Ahead of President-Elect Biden’s inauguration in January, employers have a preview of what is likely to come in the form of stronger union and employee rights. On February 6, 2020, the House of Representatives passed the Protecting the Right to Organize Act of 2019 (commonly known as the “PRO Act”), which contains ambitious changes to the current labor landscape. Changes include expanding the scope of joint employer under the National Labor Relations Act (NLRA), narrowing the definition of “supervisor” under the NLRA, expanding the right to strike to include secondary boycotts among other strikes, and providing additional avenues for workers to participate in collective or class actions. While the Senate has not acted on the bill since it was passed by the House, employers would do well to keep an eye on the revival of the PRO Act or any similar legislation. As an update to our recent blogpost on the PRO Act (here), we highlight two changes below that threaten employers if the PRO Act becomes law.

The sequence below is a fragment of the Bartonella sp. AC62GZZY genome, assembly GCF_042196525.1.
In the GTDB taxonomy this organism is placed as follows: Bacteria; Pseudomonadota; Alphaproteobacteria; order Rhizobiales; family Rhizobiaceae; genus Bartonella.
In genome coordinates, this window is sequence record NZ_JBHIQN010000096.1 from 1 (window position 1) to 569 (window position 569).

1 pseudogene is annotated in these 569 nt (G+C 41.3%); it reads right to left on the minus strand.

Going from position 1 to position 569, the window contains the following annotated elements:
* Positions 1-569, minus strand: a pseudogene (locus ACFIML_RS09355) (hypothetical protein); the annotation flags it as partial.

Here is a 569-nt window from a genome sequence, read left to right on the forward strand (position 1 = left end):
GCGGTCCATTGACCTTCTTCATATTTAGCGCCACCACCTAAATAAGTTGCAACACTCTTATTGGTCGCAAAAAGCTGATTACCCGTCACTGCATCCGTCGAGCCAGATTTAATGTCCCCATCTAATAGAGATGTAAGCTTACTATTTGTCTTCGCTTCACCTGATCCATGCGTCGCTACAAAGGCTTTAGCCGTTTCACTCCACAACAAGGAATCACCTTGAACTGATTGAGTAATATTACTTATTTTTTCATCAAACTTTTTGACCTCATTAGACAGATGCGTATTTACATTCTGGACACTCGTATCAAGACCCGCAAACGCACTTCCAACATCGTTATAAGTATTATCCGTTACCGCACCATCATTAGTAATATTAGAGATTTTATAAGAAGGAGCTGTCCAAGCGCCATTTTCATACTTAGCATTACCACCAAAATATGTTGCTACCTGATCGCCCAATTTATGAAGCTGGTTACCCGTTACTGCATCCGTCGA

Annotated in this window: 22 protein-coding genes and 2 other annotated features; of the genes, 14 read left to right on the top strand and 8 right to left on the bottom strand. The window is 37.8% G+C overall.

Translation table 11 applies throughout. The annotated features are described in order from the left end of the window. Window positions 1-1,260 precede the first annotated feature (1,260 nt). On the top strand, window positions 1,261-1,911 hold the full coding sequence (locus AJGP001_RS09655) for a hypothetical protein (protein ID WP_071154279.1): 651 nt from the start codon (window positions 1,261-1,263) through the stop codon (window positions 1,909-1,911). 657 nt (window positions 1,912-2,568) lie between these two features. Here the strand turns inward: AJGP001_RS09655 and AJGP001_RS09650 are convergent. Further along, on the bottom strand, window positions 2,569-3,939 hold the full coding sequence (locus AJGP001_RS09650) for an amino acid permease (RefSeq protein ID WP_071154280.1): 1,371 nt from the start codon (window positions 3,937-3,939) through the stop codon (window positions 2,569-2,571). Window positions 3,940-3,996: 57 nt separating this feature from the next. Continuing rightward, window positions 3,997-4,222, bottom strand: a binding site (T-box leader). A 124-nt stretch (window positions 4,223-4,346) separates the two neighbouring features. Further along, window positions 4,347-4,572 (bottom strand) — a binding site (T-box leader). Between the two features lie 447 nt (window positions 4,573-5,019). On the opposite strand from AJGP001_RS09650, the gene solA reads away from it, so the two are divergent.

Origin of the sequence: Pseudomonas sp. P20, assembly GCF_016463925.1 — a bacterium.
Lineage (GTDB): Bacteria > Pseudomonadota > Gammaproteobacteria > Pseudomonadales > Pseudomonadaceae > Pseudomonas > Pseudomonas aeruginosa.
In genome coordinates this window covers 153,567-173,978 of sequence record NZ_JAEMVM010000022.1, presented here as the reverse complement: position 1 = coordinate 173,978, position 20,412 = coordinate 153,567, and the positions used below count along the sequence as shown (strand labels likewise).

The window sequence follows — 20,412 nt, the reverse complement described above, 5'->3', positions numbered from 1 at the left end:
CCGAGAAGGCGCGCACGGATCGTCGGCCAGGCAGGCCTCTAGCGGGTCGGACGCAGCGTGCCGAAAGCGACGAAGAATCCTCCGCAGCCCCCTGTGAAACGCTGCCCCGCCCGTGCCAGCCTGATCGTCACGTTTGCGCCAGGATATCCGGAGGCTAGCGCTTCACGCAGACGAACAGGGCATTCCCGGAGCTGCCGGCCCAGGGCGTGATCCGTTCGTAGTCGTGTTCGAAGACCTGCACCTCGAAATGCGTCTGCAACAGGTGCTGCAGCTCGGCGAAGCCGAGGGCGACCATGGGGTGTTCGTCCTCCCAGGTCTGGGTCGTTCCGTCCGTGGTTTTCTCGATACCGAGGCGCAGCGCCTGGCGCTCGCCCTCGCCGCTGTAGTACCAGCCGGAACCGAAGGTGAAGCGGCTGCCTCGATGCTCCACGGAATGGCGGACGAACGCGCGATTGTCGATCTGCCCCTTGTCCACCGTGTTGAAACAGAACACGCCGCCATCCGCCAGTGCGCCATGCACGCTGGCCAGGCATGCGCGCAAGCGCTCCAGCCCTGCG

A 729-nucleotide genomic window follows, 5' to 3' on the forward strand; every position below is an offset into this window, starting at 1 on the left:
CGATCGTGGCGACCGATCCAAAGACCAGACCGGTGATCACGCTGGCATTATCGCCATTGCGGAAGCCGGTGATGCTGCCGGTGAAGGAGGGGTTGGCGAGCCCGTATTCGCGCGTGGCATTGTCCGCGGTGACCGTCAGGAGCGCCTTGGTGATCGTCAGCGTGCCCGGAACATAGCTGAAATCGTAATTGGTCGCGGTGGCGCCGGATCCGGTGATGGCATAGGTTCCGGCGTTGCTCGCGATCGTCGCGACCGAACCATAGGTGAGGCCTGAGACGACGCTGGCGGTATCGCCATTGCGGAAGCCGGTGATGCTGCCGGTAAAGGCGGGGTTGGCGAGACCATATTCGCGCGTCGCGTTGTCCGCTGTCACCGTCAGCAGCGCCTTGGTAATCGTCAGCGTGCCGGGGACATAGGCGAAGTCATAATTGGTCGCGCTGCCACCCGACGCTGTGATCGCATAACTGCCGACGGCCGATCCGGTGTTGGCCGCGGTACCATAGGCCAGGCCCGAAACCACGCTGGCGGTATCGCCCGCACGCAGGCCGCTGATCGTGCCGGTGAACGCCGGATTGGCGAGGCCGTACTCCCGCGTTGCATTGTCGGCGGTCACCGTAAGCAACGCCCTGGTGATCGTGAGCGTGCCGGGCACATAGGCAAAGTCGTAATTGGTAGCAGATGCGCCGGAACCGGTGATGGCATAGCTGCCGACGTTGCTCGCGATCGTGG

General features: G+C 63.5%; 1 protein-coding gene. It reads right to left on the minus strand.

Banning Class Action Waiver in Arbitration Agreements
The PRO Act amends the NLRA to prohibit any employer attempt to execute or enforce any agreement whereby an employee promises not to pursue any class or collective actions. Notably, this provision in effect would overrule the Supreme Court’s decision in Epic Systems Corporation v. Lewis, 138 S. Ct. 1612 (2018). The Epic Systems Court held that an arbitration agreement waiving the right to proceed collectively under the Fair Labor Standards Act (FLSA) is enforceable, subject to generally applicable contract defenses, such as fraud, unconscionability, or duress. Moreover, the Court held that a class action waiver in an arbitration agreement did not violate employees’ rights under the NLRA. In contrast, the PRO Act’s amendments to the NLRA specifically provide that notwithstanding the Federal Arbitration Act (the federal statute authorizing arbitration agreements), an employer’s attempt to enforce class action waivers in an arbitration agreement would be an unfair labor practice under the NLRA.